Handstand Yoga Pose

Handstand Yoga Pose is an arm balance, inversion pose that targets the shoulders and is ideal for yogis and yoginis at an advanced level.

sahasrara – the crown chakra
related poses
How To Do Handstand Yoga Pose
  1. Start by bringing yourself into Downward Facing Dog (Adho Mukha Svanasana), positioning yourself 2-4 inches away from the wall (more experienced practitioners may feel comfortable without a wall nearby). Your hands should be placed shoulder-width apart, fingers facing forward, and your spine and legs should be nice and straight to form an upside-down V-shape. Before moving on, really ground your Downward Facing Dog. Moving into the handstand is the most unnerving part of this position, so developing a strong starting base is important.
  2. Once you’re ready to move on, begin walking your feet closer to your hands. Resist the urge to bring your head in closer to the wall; make sure to keep your chest in the same position, actively pulling it away from the wall as you walk forward. Don’t bring your feet in so close that you’re unstable but just enough that you feel your hands develop a strong root to the ground.
  3. Bring one foot in slightly closer, bending the knee. This foot will be the one that helps launch you into the handstand position, so feel out which one you’re more comfortable with. Keep your other leg extended and active, but transfer your weight to the foot of your bent leg. Lifting your extended leg slightly to bring your toes off the ground, hop lightly a few times to prepare yourself for the handstand. Sweep your extended leg straight up, using your bent leg to initiate the launch, before immediately sweeping and extending the bent leg. Legs should be extended and together, bottoms of the feet facing the ceiling. Really work your core abdominal muscles to help lift your hips above your head and shoulders. Most likely, you will be unable to keep both legs up the first few times you attempt to kick your legs up. Maybe not today, but if you continue to hop and kick your legs up like this you will be able to move into the full handstand.
  4. Once you have kicked both of your legs up into the full handstand, start by trying to hold the pose for 10-15 seconds, taking deep, controlled breaths, until you can work up to a full 60 seconds. When coming out of the pose, try to sweep both legs down, one after another, without bending the back or legs. This will help prevent you from shifting your weight onto your shoulders and neck.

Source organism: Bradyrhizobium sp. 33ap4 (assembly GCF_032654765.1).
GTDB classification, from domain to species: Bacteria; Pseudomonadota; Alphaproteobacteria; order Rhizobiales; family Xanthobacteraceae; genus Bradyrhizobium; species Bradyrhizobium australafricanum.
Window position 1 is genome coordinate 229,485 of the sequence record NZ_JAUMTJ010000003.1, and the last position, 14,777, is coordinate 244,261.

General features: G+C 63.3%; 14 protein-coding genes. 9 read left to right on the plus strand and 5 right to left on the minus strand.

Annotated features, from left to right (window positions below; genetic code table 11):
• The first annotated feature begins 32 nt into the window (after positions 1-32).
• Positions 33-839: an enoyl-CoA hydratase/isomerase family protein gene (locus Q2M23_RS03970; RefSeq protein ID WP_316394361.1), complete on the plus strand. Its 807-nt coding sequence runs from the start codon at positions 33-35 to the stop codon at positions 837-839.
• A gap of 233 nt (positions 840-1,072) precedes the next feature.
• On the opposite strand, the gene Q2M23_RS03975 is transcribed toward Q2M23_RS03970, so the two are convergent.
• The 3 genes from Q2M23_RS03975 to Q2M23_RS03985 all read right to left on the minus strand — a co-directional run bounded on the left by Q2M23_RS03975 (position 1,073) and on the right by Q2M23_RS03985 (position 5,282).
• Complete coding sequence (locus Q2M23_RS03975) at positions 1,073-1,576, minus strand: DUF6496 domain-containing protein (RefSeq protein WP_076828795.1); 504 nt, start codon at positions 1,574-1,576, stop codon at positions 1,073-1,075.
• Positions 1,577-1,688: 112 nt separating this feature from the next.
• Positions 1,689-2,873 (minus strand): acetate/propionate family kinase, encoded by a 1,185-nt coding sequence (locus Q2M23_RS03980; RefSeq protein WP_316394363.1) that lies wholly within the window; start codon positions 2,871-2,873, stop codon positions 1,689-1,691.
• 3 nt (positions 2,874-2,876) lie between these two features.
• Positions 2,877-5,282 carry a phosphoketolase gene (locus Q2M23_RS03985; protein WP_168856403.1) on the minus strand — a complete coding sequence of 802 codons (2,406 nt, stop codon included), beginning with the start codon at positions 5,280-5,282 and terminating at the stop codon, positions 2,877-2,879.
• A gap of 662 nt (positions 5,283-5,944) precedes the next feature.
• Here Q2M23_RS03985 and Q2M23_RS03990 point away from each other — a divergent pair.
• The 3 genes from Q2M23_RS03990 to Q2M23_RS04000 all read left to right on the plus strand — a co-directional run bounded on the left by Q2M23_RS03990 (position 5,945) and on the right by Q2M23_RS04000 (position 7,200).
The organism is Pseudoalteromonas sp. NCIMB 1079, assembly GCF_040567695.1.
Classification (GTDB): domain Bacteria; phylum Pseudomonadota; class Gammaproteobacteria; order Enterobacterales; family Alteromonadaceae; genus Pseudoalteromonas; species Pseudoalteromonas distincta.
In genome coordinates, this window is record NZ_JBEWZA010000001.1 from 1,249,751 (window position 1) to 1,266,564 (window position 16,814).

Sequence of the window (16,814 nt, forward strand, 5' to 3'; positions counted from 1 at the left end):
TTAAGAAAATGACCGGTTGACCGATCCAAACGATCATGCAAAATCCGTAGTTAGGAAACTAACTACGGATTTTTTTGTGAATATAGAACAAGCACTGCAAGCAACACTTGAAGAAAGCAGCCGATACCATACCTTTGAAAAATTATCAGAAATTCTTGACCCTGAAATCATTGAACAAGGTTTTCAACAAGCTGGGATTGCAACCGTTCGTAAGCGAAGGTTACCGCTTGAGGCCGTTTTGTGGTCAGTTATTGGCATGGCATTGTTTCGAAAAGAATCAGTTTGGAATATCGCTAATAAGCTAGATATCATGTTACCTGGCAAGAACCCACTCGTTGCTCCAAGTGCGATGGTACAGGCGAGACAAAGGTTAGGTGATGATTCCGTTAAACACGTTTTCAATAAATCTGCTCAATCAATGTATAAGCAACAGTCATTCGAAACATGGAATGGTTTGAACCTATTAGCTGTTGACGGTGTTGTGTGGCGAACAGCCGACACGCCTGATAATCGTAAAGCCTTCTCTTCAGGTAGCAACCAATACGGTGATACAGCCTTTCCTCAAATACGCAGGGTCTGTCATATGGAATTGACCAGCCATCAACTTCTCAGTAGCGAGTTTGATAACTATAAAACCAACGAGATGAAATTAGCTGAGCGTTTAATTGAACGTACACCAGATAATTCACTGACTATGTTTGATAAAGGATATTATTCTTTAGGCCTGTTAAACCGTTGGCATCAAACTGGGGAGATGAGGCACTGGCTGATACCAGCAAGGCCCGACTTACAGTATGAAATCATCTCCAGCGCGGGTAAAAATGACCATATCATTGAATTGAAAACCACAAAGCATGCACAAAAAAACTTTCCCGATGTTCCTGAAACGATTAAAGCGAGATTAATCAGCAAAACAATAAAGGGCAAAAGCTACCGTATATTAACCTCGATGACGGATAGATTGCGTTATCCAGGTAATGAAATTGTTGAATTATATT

• Breathe deeply through each step.
  • If just starting out, try the position with your hands about 2-4 inches away from the wall in Downward Facing Dog. Having the wall nearby will prevent you from kicking yourself over completely and can serve as a guideline for leg placement. Your heels may hit the wall at first, but eventually you will be able to kick them up lightly.
  • This position will take time to master! Take it slow; it’s okay if all you can manage are a few hops for your first tries.

Fear is often the biggest factor that prevents people from doing the handstand. Start slowly when trying out this move, making sure you are physically and mentally comfortable with launching into a full, unsupported handstand. The last thing you need is to get halfway through and then buckle from fear or insecurity, which can lead to injury.
By placing a bolster against the wall between your hands when in Downward Facing Dog, you can create a cushion between your head and the wall that will provide you with more support to lift from.

Stretches & Strengthens

All Muscles: Biceps, triceps, shoulders, back, chest, abs

Target Muscles: Shoulders

Health Benefits of Handstand Yoga Pose
  • Regular practice can strengthen the brain, legs, spine, lungs and wrists.
  • Improves balance and concentration.
  • May reduce stress, anxiety and mild depression.

Sanskrit Name & Meaning

Sanskrit Name & Meaning

Adho Mukha Vrksasana

(ah-doh moo-kah vriks-SHAHS-anna)

adho: bottom, downward
mukha: face, mouth
vrksa: tree
asana: posture

History & Mythology

History & Mythology

There’s gotta be some history or mythology on this pose! We’ve looked high and low and have only come up with this message. Perhaps you have some information or resource for us to explore?